Today, more people than ever before are learning English by Skype. As technology progresses and the demand for English tuition rises, many are opting to study online with native English teachers.
This shift away from traditional classroom education is being fuelled by students’ desire to save time, cut costs and gain access to native English by Skype. E-learning empowers ESL students and provides study opportunities that are often unavailable in their local area.
In the globalised world, a good grasp of English can open many doors. English is the international language of business and travel, but also provides the means to acquire a vast wealth of firsthand information via television, publications and the internet. While studying English by Skype is a relatively new approach, it fits in neatly with this concept of English as a global language. What could be more global and inclusive than the World Wide Web? There will always be a pressing need for native English tuition in non-English speaking countries and distance learning will continue to play an ever-greater role in its provision.
In the future, learning English by Skype is likely to be the only realistic way for many students to gain access to native English tuition. The fact is that demand for native ESL training in non-English speaking countries – especially in developing regions like Asia and South America – is far greater than the capacity of native English tutors on the ground. There are simply not enough locally-based native English teachers to go around. Private language schools often hire native speakers and provide them with visa support. This makes tutors reliant on the schools, which then enjoy a monopoly on native English tuition in the local area. This leads to higher lesson prices, larger class sizes and less choice for the student.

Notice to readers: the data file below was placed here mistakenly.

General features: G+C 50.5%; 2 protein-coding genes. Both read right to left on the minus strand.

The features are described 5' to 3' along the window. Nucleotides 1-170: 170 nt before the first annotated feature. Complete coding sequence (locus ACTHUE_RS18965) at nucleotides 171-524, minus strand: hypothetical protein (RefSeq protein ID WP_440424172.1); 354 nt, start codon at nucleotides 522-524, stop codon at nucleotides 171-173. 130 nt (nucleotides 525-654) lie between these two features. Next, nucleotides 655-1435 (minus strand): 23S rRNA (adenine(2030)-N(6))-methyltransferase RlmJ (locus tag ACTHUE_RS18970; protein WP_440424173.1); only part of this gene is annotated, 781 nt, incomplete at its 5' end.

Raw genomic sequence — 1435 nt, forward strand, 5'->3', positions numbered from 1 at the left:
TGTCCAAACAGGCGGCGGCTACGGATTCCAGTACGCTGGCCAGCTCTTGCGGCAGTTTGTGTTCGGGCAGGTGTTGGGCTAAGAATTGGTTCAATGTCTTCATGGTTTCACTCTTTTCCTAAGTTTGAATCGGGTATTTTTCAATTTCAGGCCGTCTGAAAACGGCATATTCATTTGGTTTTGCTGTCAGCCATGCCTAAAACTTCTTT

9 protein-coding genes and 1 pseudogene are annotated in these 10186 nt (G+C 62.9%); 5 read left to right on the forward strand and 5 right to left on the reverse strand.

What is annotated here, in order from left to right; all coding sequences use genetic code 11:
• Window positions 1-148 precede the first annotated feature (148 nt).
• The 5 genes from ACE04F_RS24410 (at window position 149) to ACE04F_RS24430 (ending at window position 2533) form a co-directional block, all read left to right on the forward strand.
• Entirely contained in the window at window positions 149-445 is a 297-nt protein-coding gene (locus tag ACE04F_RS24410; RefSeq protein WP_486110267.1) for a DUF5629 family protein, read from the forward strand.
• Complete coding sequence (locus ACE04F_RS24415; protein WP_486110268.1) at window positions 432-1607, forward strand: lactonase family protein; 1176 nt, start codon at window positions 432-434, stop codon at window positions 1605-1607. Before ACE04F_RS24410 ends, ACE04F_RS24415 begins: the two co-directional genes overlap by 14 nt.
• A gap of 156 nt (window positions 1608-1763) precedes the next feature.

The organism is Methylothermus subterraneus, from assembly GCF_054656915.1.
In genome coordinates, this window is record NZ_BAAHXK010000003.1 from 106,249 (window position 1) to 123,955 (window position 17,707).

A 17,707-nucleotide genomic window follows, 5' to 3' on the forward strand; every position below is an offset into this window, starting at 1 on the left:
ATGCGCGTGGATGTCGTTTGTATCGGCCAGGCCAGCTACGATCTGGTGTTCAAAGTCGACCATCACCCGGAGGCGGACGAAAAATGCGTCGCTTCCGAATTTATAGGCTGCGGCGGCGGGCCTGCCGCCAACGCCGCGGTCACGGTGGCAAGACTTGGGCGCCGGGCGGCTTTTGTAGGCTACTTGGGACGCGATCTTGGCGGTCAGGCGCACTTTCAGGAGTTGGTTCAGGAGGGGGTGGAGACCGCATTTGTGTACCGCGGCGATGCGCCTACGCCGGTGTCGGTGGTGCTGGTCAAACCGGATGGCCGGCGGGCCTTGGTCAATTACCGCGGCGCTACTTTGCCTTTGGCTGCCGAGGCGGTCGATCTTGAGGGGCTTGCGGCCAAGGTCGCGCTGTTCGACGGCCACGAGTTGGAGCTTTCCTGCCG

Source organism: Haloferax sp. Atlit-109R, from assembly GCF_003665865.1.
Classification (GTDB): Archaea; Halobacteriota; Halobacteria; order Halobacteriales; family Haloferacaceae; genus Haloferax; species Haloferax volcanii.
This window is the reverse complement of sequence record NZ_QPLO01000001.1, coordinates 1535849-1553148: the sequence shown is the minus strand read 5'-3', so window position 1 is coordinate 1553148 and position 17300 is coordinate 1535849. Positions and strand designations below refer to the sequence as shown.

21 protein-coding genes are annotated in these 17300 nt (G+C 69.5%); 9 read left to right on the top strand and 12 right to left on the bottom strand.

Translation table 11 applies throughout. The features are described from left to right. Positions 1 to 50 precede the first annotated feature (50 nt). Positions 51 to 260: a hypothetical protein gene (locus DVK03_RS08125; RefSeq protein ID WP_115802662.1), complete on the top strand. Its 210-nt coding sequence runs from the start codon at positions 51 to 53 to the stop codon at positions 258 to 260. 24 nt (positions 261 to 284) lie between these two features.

The internet is a means of global communication and provides access to services and information regardless of geographical location, time zones and other limiting factors. The number of people learning English by Skype is increasing in line with rising demand for native English tuition. Distance learning has several key advantages over older classroom models:
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Which and that refer to a subject we have already introduced. That provides essential information, specifying what makes the subject unique. Which adds non-essential detail. If we remove this, the sentence still makes sense. E.g. The cat that lives next door loves eating fish, which is a rare treat. Continue reading
Further (fɜːʳðəʳ) and Farther (fɑːðəʳ) are both adverbs (words that describe actions) and adjectives (words that describe things). They are also the comparative form of far, which means ‘to be at a distance’. As a result, further and farther mean: ‘to a greater distance or degree’ – e.g. The hikers were so tired, they couldn’t walk any farther or James decided that if he had further problems with the car, he would sell it. Continue reading
A proverb is a short, well-known saying that contains advice. Native speakers often use proverbs to express a bigger idea in a shorter sentence or phrase. English proverbs can teach you a lot about British mentality, culture and history. These colourful expressions are useful if you are improving your English beyond Intermediate level. In this guide, we’ll teach your 56 of the most popular proverbs still used today! Continue reading